Mineral Exploration in Yukon - Past and Present
Yukon is in the north-western corner of Canada between Alaska and the Northwest Territories. The Yukon hosts significant deposits of gold, copper, lead, asbestos, cadmium, zinc, silver, tungsten, coal, nickel, barite, iron ore, molybdenum, platinum group elements and gemstones are to be found in the area, giving a varied and sometimes untapped mineral richness.
High-grade silver-lead veins discovered in the Keno Hill area in 1906 led to the intermittent production silver, lead, zinc and cadmium from underground mines and several open pits between 1921 and 1988.
Placer mining has played a vital role in the Yukon economy for over 100 years. Since 1886, in excess of 20 million crude ounces (600 million grams) of placer gold have been produced in the territory.
Exploration of the Yukon has uncovered over 80 mineral deposits with significant established reserves. 2,700 mineral occurrences have been found on only 3.6 percent of Yukon land that has mining claims. The area is ripe for further mineral exploration.
Recent exploration for gold in the Yukon is primarily focused on the Tintina Gold Province. The largest district for gold mining is the Tombstone Gold Belt. Deposits of gold are mined at seven large mines with four potential new sites.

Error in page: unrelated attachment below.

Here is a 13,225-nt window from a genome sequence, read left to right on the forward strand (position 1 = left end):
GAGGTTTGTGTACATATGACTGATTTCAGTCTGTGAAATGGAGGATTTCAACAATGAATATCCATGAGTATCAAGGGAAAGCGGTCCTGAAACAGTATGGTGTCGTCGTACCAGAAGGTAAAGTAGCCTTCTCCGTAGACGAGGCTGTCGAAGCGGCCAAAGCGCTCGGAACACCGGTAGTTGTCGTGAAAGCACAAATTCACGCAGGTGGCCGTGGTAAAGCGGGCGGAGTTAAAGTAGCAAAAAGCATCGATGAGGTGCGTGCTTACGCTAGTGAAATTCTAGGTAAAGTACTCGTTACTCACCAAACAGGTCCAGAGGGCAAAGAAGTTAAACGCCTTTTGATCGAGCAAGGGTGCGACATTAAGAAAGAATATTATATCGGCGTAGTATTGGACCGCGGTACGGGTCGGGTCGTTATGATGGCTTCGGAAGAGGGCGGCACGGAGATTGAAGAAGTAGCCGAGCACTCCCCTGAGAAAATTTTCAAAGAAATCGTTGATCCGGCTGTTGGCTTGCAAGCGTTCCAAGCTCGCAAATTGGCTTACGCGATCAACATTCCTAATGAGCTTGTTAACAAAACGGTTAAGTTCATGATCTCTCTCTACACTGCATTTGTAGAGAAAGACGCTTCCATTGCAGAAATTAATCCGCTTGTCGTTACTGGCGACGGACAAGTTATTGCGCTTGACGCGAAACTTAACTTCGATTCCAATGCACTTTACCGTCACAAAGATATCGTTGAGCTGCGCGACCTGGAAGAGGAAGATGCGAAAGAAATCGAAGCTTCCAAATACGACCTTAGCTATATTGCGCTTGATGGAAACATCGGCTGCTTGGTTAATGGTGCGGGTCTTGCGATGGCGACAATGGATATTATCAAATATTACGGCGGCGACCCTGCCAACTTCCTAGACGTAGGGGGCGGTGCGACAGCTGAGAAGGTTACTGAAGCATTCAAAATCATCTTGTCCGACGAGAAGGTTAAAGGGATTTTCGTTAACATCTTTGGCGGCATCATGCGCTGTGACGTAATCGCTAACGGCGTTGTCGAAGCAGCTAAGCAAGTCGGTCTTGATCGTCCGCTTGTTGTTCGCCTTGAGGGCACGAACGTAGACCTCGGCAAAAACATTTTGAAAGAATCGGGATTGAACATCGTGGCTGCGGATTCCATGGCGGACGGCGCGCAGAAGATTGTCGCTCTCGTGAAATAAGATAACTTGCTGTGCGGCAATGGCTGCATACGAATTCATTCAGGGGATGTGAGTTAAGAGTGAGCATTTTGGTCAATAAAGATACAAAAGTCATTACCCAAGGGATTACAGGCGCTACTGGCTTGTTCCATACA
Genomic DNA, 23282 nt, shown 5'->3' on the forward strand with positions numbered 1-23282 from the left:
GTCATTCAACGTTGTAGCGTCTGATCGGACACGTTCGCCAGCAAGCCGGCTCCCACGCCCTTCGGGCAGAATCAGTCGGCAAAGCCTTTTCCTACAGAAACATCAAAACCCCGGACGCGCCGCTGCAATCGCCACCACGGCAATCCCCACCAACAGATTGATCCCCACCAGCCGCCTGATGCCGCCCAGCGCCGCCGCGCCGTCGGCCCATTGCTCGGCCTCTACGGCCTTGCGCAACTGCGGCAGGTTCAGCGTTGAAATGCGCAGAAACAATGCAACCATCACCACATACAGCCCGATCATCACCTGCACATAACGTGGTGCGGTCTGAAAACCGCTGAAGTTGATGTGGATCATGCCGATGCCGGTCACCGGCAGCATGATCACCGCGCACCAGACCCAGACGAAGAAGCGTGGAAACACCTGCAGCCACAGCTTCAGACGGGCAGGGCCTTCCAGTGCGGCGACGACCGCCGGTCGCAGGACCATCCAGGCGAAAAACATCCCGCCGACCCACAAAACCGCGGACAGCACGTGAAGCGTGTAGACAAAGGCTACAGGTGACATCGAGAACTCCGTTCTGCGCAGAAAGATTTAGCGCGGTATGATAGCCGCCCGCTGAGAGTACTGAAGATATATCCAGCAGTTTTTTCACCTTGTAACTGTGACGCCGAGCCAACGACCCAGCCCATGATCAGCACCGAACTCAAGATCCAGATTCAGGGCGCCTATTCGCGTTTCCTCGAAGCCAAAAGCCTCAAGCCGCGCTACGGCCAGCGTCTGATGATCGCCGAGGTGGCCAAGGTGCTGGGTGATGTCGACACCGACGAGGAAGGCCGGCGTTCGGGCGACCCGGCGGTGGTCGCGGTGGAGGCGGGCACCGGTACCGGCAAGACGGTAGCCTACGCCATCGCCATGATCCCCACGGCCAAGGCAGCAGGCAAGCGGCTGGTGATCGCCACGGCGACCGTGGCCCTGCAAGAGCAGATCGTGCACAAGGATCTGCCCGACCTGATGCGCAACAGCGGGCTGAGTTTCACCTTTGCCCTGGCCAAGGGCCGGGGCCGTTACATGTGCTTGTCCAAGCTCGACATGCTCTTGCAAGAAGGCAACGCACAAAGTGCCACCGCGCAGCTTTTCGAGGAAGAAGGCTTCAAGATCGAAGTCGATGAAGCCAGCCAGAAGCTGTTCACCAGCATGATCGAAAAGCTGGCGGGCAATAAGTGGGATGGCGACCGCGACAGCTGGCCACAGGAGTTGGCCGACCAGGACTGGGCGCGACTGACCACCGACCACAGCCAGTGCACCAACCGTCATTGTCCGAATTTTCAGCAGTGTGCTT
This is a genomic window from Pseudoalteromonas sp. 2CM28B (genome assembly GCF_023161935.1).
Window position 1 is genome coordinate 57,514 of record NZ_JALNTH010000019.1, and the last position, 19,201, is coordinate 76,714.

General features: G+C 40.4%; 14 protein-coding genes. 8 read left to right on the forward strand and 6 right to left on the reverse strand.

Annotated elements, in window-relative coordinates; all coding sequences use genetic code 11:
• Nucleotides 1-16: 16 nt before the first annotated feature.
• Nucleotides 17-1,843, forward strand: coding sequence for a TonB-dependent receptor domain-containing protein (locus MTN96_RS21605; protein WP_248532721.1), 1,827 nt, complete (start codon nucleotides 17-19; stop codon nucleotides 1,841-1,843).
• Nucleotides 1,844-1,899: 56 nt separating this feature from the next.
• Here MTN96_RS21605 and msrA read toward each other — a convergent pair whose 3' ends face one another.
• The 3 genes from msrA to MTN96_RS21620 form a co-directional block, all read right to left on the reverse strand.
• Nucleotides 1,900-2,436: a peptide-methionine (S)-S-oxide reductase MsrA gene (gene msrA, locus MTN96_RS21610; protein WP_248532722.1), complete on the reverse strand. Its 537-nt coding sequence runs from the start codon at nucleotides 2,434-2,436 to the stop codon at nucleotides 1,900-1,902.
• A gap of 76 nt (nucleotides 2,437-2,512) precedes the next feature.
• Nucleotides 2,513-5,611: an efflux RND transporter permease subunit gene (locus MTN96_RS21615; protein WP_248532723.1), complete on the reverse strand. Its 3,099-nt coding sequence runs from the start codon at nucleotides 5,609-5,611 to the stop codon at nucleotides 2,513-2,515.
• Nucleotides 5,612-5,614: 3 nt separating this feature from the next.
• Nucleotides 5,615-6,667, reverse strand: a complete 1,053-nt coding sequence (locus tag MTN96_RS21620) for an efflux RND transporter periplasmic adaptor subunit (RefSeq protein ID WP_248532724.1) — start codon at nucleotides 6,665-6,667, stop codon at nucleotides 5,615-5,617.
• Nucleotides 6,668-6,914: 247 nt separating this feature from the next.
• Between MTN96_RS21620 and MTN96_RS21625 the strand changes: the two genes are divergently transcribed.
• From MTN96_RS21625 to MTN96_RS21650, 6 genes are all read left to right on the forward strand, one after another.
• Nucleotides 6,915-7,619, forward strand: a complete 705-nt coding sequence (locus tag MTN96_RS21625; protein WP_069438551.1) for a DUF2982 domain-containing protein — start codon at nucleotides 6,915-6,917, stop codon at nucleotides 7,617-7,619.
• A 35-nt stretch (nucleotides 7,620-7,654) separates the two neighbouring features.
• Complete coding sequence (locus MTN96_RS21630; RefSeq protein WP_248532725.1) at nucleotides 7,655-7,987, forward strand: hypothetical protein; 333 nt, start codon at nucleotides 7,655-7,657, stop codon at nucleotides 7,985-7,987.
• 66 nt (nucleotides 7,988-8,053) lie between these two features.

Copper, cobalt, gold, silver, uranium and molybdenum mineralization suggest the potential presence of iron oxide-copper-gold deposits in the Yukon.
Selwyn Basin lead-zinc-silver sedimentary-exhalative (sedex) district
Mining has occurred intermittently since 1969. The Faro district was discovered in 1953 and was the world’s third largest zinc mine during its operation. 67 million tonnes have been sourced over three sites in the Selwyn Basin. The undeveloped Howard’s Pass district has potentially the largest zinc deposit in the world (363 million tonnes).
The Selwyn Basin also contains tungsten, barite, gold, silver, lead, nickel and sulphide deposits.
Yukon and adjacent Northwest Territories has approximately 1 million tonnes or fifteen percent of the world’s reserves of tungsten. Discovered in 1959, the Cantung deposit was the western world’s largest tungsten producer during its operation from 1962 to 1986. The mine was again in production from November 2001 to December 2003 and reopened in 2005.
Finlayson Lake Volcanogenic Massive Sulphide (VMS) District
The potential for VMS copper-lead-zinc-silver-gold deposits in the Finlayson Lake district was first recognized in 1994. Since then, the Wolverine and other deposits have been discovered. Recent geological mapping in this district show at least four discrete areas with the potential to host VMS deposits.
Some of the largest deposits with great potential are located within the Bonnet Plume Basin of north-eastern Yukon. Coal also occurs in the Whitehorse Trough. Coal deposits also are documented in the south-east Yukon Rock River basin. Exploration has not yet advanced to the point where reserves can be calculated.
Exploration since 1998 has resulted in the discovery of new emerald bearing zones in the Finlayson Lake district. Surface and underground bulk-sampling continue to examine the potential of gem- and near-gem quality emerald production.